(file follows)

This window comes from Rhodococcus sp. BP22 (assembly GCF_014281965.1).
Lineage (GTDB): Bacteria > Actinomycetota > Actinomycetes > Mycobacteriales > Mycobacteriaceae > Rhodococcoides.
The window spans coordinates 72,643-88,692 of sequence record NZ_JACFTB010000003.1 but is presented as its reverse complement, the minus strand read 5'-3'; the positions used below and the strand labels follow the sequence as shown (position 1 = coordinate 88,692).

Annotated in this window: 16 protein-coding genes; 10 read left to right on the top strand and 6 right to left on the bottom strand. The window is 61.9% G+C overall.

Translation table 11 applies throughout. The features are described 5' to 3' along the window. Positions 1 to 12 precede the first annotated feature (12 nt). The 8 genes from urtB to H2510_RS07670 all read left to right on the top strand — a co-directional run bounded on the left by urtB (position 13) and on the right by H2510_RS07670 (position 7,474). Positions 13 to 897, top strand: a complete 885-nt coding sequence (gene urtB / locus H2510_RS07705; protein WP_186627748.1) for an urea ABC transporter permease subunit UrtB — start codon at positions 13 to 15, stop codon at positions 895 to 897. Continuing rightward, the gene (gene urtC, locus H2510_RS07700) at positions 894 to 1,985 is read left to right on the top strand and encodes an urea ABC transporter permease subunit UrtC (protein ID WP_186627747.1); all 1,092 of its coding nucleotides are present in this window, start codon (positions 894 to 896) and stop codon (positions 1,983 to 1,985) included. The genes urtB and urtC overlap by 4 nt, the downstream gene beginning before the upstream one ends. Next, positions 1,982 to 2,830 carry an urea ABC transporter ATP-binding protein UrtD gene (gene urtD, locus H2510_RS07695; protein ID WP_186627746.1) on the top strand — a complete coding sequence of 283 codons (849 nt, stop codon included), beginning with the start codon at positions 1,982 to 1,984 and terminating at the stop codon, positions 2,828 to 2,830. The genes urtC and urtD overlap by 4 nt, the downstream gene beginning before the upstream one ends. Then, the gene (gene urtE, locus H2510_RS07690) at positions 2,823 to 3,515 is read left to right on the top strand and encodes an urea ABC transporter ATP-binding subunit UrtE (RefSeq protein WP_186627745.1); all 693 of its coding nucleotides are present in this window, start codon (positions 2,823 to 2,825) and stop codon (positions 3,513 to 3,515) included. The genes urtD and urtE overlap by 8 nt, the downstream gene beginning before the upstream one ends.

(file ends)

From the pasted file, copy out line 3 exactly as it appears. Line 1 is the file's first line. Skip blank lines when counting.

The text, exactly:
The window spans coordinates 72,643-88,692 of sequence record NZ_JACFTB010000003.1 but is presented as its reverse complement, the minus strand read 5'-3'; the positions used below and the strand labels follow the sequence as shown (position 1 = coordinate 88,692).